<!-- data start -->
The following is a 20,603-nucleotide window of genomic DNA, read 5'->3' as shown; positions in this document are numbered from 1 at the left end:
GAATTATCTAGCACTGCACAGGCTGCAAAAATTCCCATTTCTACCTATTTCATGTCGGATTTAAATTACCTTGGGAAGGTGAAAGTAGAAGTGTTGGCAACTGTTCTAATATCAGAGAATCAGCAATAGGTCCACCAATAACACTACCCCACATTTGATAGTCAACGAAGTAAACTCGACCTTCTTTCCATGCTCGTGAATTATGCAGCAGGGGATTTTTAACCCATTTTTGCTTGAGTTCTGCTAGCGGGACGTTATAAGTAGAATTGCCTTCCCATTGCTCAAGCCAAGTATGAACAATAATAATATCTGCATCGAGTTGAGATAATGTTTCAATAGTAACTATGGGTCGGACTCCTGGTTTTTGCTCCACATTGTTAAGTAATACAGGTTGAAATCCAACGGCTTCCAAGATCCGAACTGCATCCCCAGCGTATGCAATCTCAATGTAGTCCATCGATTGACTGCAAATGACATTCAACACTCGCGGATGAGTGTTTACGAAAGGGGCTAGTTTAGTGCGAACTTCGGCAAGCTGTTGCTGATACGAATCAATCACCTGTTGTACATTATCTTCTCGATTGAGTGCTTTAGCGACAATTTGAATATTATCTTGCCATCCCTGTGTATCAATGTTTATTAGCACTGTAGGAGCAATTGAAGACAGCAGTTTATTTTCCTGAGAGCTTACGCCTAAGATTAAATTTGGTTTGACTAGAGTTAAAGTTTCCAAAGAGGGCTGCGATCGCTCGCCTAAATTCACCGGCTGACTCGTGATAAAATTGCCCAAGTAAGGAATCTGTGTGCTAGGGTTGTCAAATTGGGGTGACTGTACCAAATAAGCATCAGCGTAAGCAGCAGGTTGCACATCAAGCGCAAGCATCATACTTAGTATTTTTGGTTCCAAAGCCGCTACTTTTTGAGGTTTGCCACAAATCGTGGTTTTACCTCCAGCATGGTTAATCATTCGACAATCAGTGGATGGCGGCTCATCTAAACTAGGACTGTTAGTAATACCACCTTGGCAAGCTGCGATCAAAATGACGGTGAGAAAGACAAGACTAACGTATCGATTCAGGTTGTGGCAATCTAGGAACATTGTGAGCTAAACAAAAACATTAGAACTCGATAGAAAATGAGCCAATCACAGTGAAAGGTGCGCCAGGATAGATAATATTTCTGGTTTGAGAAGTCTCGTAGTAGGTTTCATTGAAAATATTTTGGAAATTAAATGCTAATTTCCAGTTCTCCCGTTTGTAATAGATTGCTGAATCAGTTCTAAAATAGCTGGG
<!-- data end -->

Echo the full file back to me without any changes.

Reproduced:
The following is a 20,603-nucleotide window of genomic DNA, read 5'->3' as shown; positions in this document are numbered from 1 at the left end:
GAATTATCTAGCACTGCACAGGCTGCAAAAATTCCCATTTCTACCTATTTCATGTCGGATTTAAATTACCTTGGGAAGGTGAAAGTAGAAGTGTTGGCAACTGTTCTAATATCAGAGAATCAGCAATAGGTCCACCAATAACACTACCCCACATTTGATAGTCAACGAAGTAAACTCGACCTTCTTTCCATGCTCGTGAATTATGCAGCAGGGGATTTTTAACCCATTTTTGCTTGAGTTCTGCTAGCGGGACGTTATAAGTAGAATTGCCTTCCCATTGCTCAAGCCAAGTATGAACAATAATAATATCTGCATCGAGTTGAGATAATGTTTCAATAGTAACTATGGGTCGGACTCCTGGTTTTTGCTCCACATTGTTAAGTAATACAGGTTGAAATCCAACGGCTTCCAAGATCCGAACTGCATCCCCAGCGTATGCAATCTCAATGTAGTCCATCGATTGACTGCAAATGACATTCAACACTCGCGGATGAGTGTTTACGAAAGGGGCTAGTTTAGTGCGAACTTCGGCAAGCTGTTGCTGATACGAATCAATCACCTGTTGTACATTATCTTCTCGATTGAGTGCTTTAGCGACAATTTGAATATTATCTTGCCATCCCTGTGTATCAATGTTTATTAGCACTGTAGGAGCAATTGAAGACAGCAGTTTATTTTCCTGAGAGCTTACGCCTAAGATTAAATTTGGTTTGACTAGAGTTAAAGTTTCCAAAGAGGGCTGCGATCGCTCGCCTAAATTCACCGGCTGACTCGTGATAAAATTGCCCAAGTAAGGAATCTGTGTGCTAGGGTTGTCAAATTGGGGTGACTGTACCAAATAAGCATCAGCGTAAGCAGCAGGTTGCACATCAAGCGCAAGCATCATACTTAGTATTTTTGGTTCCAAAGCCGCTACTTTTTGAGGTTTGCCACAAATCGTGGTTTTACCTCCAGCATGGTTAATCATTCGACAATCAGTGGATGGCGGCTCATCTAAACTAGGACTGTTAGTAATACCACCTTGGCAAGCTGCGATCAAAATGACGGTGAGAAAGACAAGACTAACGTATCGATTCAGGTTGTGGCAATCTAGGAACATTGTGAGCTAAACAAAAACATTAGAACTCGATAGAAAATGAGCCAATCACAGTGAAAGGTGCGCCAGGATAGATAATATTTCTGGTTTGAGAAGTCTCGTAGTAGGTTTCATTGAAAATATTTTGGAAATTAAATGCTAATTTCCAGTTCTCCCGTTTGTAATAGATTGCTGAATCAGTTCTAAAATAGCTGGG